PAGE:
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The Arkham Sessions, Ep. 188: ‘Star Wars: Episode 2 – Attack of the Clones’

The Arkham Sessions, hosted by Dr. Andrea Letamendi and Brian Ward, is a weekly podcast dedicated to the psychological analysis of pop culture, including Batman: The Animated Series, Steven Universe, the MCU, Star Wars, and Doom Patrol. Nostalgic, humorous, and even a little educational, each episode promises to lend some insight into the heroes, villains, and classic stories of the Dark Knight and more!

The Arkham Sessions, Ep. 188 – Star Wars: Episode 2 – Attack of the Clones

Star Wars: Attack of the Clones (2002) takes place 10 years after Anakin Skywalker was rescued from slavery by the Jedi community and taken in as an apprentice. As political ambassadors, Anakin and his Jedi mentor Obi-wan Kenobi are assigned to protect senator Padme Amidala amidst numerous threats by assassins and terrorists. As tensions rise during the brink of a galactic civil war, Anakin and Padme fall in love, but Anakin’s true temperament begins to emerge. He is increasingly angry, frustrated, and embittered, and his impatience and selfishness grow to a worrisome level. His personality style is consistent with someone who is a High Conflict Person (HCP). Though this isn’t a medical or mental health diagnosis, an HCP is likely difficult to deal with because they can be consistently hurtful to people in their lives, especially colleagues, friends, and romantic partners.

High Conflict People (HCPs) tend to have enduring, persistent traits of not getting along well with others. HCPs stand out due to their constant argumentative, tense, and destructive behaviors within personal relationships. Four features stand out for HCPs: They blame others intensely, they have all-or-nothing thinking, they can’t manage their emotions well, and they engage in extreme behaviors like manipulating, attacking, controlling, and dominating others. HCPs have interpersonal dysfunction, low insight into their impact on others, and a low likelihood of changing their behavior. About one to two people in 10 have high conflict personalities, so it is likely that you know someone in your family, work setting, friend circle, or other relationships that is an HCP.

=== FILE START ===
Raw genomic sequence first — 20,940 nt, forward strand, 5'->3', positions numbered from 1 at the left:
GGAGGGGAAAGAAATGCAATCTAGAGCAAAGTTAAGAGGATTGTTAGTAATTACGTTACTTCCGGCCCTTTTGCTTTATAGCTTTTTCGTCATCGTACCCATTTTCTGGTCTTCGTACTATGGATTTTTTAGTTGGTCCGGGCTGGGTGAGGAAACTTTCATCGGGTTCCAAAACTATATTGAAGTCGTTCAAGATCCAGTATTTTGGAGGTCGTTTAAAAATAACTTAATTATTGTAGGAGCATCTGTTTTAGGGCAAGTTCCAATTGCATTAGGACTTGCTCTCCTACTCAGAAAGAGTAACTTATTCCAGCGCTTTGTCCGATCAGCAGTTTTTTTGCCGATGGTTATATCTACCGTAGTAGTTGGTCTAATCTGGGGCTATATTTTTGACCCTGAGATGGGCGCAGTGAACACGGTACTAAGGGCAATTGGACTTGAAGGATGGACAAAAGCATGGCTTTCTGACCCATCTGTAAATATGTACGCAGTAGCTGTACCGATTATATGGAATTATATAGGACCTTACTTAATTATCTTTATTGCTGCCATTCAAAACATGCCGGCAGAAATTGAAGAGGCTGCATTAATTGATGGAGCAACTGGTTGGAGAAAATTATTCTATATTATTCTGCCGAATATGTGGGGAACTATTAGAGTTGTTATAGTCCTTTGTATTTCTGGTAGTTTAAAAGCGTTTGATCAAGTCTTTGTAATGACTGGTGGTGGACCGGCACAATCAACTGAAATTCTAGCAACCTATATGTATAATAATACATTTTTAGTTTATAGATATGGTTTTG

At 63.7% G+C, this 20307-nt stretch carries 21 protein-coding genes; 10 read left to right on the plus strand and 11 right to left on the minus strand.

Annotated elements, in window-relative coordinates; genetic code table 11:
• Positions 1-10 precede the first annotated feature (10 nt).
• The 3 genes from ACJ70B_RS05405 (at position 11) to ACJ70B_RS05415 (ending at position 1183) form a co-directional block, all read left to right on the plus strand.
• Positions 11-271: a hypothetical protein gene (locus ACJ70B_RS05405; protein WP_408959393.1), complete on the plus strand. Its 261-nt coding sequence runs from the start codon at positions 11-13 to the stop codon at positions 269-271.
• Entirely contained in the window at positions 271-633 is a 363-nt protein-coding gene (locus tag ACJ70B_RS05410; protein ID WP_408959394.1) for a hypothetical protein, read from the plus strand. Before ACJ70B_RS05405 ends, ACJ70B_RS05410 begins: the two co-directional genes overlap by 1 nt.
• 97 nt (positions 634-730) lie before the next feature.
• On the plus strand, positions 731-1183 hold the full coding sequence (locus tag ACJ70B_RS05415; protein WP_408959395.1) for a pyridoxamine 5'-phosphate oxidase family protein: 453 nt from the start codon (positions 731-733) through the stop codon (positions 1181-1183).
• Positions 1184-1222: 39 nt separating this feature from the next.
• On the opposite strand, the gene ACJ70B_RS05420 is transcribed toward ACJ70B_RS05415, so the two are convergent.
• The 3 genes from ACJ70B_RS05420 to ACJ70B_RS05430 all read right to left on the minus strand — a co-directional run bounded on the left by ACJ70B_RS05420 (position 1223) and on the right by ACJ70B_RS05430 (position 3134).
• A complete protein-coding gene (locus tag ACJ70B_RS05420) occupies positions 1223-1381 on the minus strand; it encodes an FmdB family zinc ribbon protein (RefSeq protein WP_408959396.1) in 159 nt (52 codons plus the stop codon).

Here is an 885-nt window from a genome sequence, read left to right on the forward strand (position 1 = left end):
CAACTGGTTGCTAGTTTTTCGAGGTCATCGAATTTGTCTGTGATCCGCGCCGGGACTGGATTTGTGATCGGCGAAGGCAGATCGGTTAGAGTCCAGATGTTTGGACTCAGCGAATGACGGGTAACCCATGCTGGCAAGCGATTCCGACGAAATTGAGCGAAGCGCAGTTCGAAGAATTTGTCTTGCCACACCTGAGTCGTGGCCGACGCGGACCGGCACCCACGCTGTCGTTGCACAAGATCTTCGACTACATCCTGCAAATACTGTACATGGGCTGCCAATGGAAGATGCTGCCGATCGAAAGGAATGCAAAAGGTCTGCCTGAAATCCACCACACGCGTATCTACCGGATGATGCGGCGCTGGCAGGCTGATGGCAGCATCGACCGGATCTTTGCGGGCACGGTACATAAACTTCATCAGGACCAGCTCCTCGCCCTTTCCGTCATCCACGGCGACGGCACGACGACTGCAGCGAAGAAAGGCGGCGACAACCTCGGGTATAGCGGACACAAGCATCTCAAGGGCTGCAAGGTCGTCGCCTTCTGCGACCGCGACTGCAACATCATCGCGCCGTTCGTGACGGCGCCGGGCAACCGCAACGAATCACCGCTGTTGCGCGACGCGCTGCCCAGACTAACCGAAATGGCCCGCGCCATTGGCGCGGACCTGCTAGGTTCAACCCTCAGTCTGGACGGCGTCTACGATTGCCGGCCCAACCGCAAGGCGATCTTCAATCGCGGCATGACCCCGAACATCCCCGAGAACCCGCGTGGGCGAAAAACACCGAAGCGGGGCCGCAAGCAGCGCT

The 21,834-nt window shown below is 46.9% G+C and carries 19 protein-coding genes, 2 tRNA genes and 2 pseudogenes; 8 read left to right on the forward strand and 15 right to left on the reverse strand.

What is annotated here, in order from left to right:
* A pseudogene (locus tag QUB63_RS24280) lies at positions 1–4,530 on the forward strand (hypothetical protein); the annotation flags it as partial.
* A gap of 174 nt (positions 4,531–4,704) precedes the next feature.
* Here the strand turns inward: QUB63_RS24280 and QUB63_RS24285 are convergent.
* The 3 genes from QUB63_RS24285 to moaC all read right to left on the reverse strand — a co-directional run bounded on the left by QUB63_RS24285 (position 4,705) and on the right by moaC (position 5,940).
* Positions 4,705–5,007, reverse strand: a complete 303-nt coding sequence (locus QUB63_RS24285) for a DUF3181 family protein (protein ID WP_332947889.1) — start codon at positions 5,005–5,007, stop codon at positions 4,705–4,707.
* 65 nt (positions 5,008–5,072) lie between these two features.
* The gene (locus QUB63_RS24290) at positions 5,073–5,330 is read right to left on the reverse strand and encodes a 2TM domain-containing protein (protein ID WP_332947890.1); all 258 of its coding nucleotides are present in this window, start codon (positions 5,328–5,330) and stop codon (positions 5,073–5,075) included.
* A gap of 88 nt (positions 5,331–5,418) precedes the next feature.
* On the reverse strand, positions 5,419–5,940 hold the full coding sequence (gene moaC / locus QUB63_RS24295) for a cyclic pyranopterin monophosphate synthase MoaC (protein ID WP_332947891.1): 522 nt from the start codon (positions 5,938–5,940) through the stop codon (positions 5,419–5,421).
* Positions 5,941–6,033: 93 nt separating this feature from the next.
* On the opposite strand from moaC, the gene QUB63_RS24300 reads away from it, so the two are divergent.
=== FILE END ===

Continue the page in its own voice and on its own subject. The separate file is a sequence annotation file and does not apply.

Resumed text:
Dr. Drea explains the complex factors that can lead to destructive behavior seen in Anakin — for him in particular, this includes a history of abandonment, isolation, trauma, and being controlled. As he grows older, and continues to feel excluded and invisible among the Jedi, Anakin grows resentful, bitter, and entitled. He craves attention and seeks a sense of importance. Wasn’t he the “chosen one?” As the story progresses and he feels he cannot have the one thing he wants (Padme), he takes out his frustrations through violence. Dr. Drea revisits the link (or lack of a causal connection) between mental health and harm. As we know from our universe, only 4% of community violence is attributable to mental illness, and the factors that lead to mass murder and terrorism relate to fixed, extremist belief systems, deeply-held supremacy or entitlement, and unmanaged feelings of rage. As we’ll soon see in the upcoming third film in the trilogy, Anakin crosses a line he can never come back from.



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